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Bitter cold creates livestock cold stress

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University Extension Service
Recent bitterly cold temperatures moved the livestock cold stress index into the emergency category for a prolonged period, said Matt Dixon, agricultural meteorologist with the University of Kentucky College of Agriculture, Food and Environment.
A low pressure system brought arctic air into the region with highs only in the single the single digits for much of the state.
Breezy west-northwest winds accompanied those temperatures and dropped wind chill values to 20 below zero.
Dixon said this was the coldest air that the state has had in several years.
"Lexington has not seen the mercury drop below zero since Jan. 22, 2011, and that same year, Paducah dropped to a low of minus 4," he said.
New weather reports indicate another polar vortex could be in the offing.
Livestock producers should make sure animals have adequate shelter, water, dry bedding and feed to make it through the next cold spell.
Pet owners should bring pets indoors. UK livestock specialists said animals have a higher requirement for energy in colder months, so producers should have high-quality forages and grains on hand to meet their needs.
The average horse, with a lower activity level, should eat between 1.5 and 2 percent of its body weight in feed per day to maintain its weight. UK equine specialist Bob Coleman said that feed requirement goes up in the winter, as the horse uses more calories to keep warm. He recommended providing extra hay and adding grain to the diet if forage supplies are not adequate.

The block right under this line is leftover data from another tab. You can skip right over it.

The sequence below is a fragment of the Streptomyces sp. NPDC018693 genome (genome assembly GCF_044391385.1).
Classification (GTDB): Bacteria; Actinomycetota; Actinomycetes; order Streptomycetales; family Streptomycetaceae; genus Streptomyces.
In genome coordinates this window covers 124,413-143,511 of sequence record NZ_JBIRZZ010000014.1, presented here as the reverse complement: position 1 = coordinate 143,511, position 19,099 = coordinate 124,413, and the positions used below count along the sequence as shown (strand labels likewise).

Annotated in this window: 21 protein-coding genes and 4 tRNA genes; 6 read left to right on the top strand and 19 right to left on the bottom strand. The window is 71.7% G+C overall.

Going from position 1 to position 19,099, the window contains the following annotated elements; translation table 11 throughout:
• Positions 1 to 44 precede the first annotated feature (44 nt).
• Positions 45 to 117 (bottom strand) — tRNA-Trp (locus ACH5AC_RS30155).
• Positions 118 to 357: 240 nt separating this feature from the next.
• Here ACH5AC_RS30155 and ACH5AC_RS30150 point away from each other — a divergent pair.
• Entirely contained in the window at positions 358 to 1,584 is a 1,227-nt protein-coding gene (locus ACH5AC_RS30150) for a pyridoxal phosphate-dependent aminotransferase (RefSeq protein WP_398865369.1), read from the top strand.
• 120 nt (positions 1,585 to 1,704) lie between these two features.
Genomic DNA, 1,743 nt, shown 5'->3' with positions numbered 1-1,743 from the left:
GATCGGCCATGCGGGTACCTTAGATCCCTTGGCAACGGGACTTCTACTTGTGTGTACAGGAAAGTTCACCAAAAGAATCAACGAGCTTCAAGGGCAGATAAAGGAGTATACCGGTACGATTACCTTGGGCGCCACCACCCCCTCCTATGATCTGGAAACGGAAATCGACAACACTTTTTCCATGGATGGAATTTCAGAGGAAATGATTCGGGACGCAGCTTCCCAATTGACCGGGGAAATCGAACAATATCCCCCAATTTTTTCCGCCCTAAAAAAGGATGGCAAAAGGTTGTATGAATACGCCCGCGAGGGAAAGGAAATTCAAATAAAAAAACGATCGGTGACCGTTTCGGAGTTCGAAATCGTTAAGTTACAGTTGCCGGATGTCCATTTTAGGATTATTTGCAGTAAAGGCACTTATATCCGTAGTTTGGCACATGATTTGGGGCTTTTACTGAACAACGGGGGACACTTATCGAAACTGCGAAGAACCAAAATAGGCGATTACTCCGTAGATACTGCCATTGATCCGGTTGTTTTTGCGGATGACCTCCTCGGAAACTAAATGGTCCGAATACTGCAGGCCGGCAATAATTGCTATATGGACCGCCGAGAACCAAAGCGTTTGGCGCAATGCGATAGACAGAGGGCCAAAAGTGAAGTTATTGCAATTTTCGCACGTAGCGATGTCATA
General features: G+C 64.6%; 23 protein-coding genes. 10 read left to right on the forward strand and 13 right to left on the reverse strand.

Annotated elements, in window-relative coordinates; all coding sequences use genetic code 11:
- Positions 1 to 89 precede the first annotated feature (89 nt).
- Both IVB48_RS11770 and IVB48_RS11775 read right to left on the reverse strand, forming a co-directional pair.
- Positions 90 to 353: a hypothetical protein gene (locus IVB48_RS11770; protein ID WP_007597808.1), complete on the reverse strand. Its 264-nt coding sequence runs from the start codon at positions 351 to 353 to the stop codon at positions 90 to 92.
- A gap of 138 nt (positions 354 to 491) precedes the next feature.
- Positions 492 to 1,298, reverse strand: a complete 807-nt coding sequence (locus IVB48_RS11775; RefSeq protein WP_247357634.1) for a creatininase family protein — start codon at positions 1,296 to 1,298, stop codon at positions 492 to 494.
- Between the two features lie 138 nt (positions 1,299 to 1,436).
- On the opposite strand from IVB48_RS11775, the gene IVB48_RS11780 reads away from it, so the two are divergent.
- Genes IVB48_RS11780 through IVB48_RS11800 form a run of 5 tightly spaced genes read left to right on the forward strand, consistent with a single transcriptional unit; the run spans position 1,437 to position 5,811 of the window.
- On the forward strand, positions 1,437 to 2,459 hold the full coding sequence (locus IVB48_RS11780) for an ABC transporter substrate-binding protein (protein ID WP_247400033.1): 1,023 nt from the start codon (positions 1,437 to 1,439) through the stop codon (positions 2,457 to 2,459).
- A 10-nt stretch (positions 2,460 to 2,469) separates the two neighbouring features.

For mature horses at maintenance, a good quality legume-grass mixed hay should be adequate while young growing horses or broodmares in late gestation require a concentrate in their diets to meet the increased calorie needs due to the colder temperatures.
If an owner is adding concentrate for the first time, make the additions gradually to prevent digestive upsets.
In addition horses need shelter to provide protection from the wind and any precipitation that may come.
He said it's also important for horses to have access to clean, water to ensure that the horses will eat adequate amounts of feed and reduce the risk of impaction. All horse owners need to take extra time observing horses during cold snaps. Ones who are feeling the effects of the cold need extra attention.
Ambient temperatures can impact the amount of dry matter cattle eat, providing an opportunity to compensate for increased maintenance energy needs. Producers either need to increase their animals' feed intake or increase the energy density of the diet by feeding higher quality hay or adding more grain or fat to the grain mix, said UK beef specialist Jeff Lehmkuhler.